Democrats seem too concerned with increasing their poll numbers and holding their majority and Republicans have nothing to lose so they have nothing better to do than attempt sabotage in some cases, fear in others, and hypocrisy in the rest.  No one wins in this situation.  No political party benefits and most importantly the American people do not win.

If this nation were a true democracy, this blog would not exist.  We would not need to organize protests.  There would not be this Congressional hold up.  In fact, the way they all think about their own states only (and it is completely natural to think about your own state - but not when there is a widespread crisis like this),  most would better serve the country if they were State Senators and not United States Senators.  There's a time when a United States Senator must prioritize what is better for the country as opposed to what's better for their approval rating.  In fact, their concern over their approval rating is only going to make their rating go further down.  The American People want more unison, more action, and the political ads are already starting and the ads do nothing but divide and conquer when we have very real and very serious issues that plague the country. 

In a true Democracy, the two Senators from New York (with a much larger population) would trample the needs of the two Senators from Tennessee on this issue.  The population from New York State cannot be fairly compared against the population of Tennessee.  The bottom line is that a social holocaust is happening and based on the raw data, it's not only Constitutional but it also has little, if any, ramifications.  It would be unconstitutional for there not to be two United States Senators from each state, therefore this social injustice is 100% legal and there will be little, if any, consequences in the body that has most political power because that social injustice is completely Constitutional and the numbers are not there. 

Even if they get voted out, they will not see an unemployment line.  They have their next jobs already lined up.  Be that a Presidential appointment or as a Corporate Executive who owes them a favor.  How much job security do you think you would have if you voted to bail out a large financial institution like Goldman Sachs?  The larger punishment might just be making them all stay (although I understand the tough sell that is).  Making them stay and have to work this out would absolutely kill them on the inside - although they are too good of a politician to ever admit such a thing on a camera.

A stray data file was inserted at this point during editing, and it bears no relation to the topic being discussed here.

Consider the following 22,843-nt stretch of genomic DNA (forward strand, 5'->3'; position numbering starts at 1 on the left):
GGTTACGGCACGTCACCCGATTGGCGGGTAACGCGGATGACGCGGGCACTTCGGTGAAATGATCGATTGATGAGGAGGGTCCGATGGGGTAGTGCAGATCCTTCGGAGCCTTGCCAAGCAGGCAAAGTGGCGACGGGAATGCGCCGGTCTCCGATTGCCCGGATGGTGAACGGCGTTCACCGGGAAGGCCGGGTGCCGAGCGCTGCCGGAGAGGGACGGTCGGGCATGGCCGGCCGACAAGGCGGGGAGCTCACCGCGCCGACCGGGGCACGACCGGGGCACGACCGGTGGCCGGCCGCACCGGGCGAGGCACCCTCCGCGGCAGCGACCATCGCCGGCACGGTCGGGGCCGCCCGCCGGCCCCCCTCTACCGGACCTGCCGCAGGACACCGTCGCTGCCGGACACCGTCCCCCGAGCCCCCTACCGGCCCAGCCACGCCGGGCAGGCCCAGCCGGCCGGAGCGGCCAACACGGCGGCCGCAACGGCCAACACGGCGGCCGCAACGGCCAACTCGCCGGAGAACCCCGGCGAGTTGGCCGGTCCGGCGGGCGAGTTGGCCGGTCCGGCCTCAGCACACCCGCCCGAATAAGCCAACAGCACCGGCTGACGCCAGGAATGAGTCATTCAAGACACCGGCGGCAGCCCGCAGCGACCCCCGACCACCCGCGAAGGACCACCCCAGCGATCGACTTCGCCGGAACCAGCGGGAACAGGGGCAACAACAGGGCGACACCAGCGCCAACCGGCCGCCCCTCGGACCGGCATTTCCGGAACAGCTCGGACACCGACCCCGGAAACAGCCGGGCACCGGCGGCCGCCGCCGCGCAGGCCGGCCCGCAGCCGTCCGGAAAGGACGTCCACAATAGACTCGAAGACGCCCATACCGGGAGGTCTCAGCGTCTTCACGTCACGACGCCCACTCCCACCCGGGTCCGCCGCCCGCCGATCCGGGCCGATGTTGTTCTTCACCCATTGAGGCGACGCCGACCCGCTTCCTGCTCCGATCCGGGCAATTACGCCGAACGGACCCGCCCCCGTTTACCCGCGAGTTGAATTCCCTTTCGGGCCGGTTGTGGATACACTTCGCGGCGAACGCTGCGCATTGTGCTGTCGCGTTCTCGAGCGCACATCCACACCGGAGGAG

Think about it though.

We should treat our Senators like jurors are treated.  Let's lock all 100 of them up in the same room and demand they reach a unanimous verdict.  If they cannot reach a unanimous verdict, they all get replaced with other Senators (jurors) for a retrial.  Let's pay them $10 per day too just like a juror.  That method is good enough for our Judicial system - why not the Legislative system too?

Using both 2008 Presidential campaign slogans, if they could learn to put the Country First - that would truly be Change We Can Believe In.  For now it is still politics as usual with crisis after crisis emerging.  Someone on Facebook posted a statement very true and if I knew for certain that person would mind recognition I would post who but the statement was:  "It took the country more than ten years to get into this situation, it's going to take a whole lot more than 99 weeks to be out of it."

Tier 5 is certainly possible and I would not be advocating so strongly if I did not truly believe that.  It's going to require a lot more United States Senators and a lot less State Senators to accomplish the goal though.  The political will exists in the fashion of a democracy but not in the fashion for a Republic.